“Sorry,” he said. “Lost my temper.”
The wheezing that had been barely audible before was more prominent. Weston worked a little harder to pull in a breath.
“Do you have your inhaler?” I asked.
He nodded, pulled it from his pocket, shook the palm-sized container, and squeezed, taking a puff. He kissed my forehead and then walked away without uttering anything more, except for a cough halfway down the hall.
Through the glass surrounding the library, I saw a few students staring at me. I shook my head and made my way to class. Within the walls of our high school were the weak, the sad, the pompous, and the proud, all flying down the same road at a hundred miles an hour to an end for which we weren’t ready. Students who were barely able to remember to bring their coats home from school were waiting to be unleashed into the world as adults.
Part of me was glad that I’d had to fend for myself for so long. Without their mothers nearby, most of my classmates had no clue how to balance their checkbook or even how much Tylenol to take and how often. In school we were babied, scolded, and told when to eat. We even had to raise our hands for permission to go to the bathroom. In just a few short weeks we would be free to rack up credit cards and student loans, or to sign contracts for an apartment we might not be able to afford, because we were taught how to learn, but not how to live.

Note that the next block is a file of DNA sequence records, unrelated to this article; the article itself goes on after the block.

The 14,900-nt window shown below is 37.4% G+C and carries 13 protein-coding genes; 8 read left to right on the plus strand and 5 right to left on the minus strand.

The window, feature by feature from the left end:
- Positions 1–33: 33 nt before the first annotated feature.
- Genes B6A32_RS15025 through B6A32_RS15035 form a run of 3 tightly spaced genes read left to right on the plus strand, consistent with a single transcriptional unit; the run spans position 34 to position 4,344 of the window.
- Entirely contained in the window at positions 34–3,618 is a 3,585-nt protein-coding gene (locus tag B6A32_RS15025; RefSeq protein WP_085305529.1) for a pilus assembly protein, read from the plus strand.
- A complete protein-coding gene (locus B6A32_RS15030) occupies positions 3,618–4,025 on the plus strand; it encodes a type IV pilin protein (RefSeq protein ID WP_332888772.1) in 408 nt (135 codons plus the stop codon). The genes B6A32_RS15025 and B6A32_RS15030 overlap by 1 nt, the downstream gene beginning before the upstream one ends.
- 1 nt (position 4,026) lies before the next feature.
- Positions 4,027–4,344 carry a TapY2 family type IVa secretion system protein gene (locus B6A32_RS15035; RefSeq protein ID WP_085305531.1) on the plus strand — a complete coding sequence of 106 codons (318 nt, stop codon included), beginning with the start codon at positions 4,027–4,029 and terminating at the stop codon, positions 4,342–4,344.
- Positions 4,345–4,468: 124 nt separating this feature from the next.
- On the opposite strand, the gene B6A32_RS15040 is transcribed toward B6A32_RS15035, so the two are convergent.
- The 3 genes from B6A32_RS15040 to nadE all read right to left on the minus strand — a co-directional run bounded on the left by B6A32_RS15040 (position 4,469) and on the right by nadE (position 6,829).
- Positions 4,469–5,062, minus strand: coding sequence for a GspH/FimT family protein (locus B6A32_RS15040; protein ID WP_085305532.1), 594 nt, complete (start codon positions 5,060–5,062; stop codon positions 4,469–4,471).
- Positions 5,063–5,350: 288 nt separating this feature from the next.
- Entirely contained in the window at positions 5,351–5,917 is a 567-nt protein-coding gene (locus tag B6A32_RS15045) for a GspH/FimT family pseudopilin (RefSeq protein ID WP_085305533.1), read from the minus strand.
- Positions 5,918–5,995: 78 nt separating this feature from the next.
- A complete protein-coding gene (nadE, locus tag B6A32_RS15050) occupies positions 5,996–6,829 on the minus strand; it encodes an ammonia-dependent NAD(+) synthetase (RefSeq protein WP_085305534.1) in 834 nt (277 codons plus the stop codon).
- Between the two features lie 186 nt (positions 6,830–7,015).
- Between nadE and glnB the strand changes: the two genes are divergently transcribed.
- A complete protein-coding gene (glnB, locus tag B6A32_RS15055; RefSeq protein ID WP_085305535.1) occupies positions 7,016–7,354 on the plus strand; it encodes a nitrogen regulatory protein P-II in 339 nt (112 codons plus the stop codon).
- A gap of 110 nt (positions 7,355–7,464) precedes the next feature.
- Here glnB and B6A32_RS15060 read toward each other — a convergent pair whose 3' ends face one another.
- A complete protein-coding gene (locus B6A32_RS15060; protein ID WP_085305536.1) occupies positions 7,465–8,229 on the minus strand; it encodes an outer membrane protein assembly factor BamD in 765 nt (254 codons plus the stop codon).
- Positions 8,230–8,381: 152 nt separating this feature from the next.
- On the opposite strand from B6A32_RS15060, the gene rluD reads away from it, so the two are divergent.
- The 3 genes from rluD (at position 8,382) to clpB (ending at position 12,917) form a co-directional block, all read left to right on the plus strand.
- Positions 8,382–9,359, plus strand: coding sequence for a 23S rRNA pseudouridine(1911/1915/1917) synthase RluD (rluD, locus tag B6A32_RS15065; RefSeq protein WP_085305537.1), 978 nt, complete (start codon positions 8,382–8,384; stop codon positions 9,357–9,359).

That was one small thing I could always appreciate about my upbringing, and yet I still wouldn’t wish it on anyone else. I would never get my childhood back. In many ways I had always been the adult, and it was hard to adjust to having parents and now a boyfriend who wanted so much to take care of me.
My thoughts faded away as the posters taped to the wall drew my attention. Decorated in glitter, the posters had letters that spelled out things like FIRE AND ICE BALL and TICKETS ON SALE! By the excited chatter in the halls, it was obvious that prom was quickly approaching, as was graduation and summer. The energy in the hallways was nearing its peak.
Settling into my desk, I thought about Weston and the sound he made when he tried to breathe. I didn’t know a lot about asthma, but Weston didn’t make a big deal out of it either.
I pulled my phone from my pocket, looked up my messages, and clicked on his name. That seemed like the easiest way to go about it.
The bell rang, but I kept the phone in my lap and tapped the screen anyway.
🙂 Hey. Yeah? Why?
Just checking. You were kinda wheezing
The phone slid smoothly back into my pocket, and the exhilaration of breaking the rules came over me as Mr. Barrows began his lesson. I’d seen so many people do it before and couldn’t for the life of me figure out why they would risk getting in trouble, their phone taken away, or detention. It was clear to me in that moment why they did it, and it had nothing to do with the text message itself.
I promised myself I wouldn’t do it again, but that wasn’t the only promise I would break that day.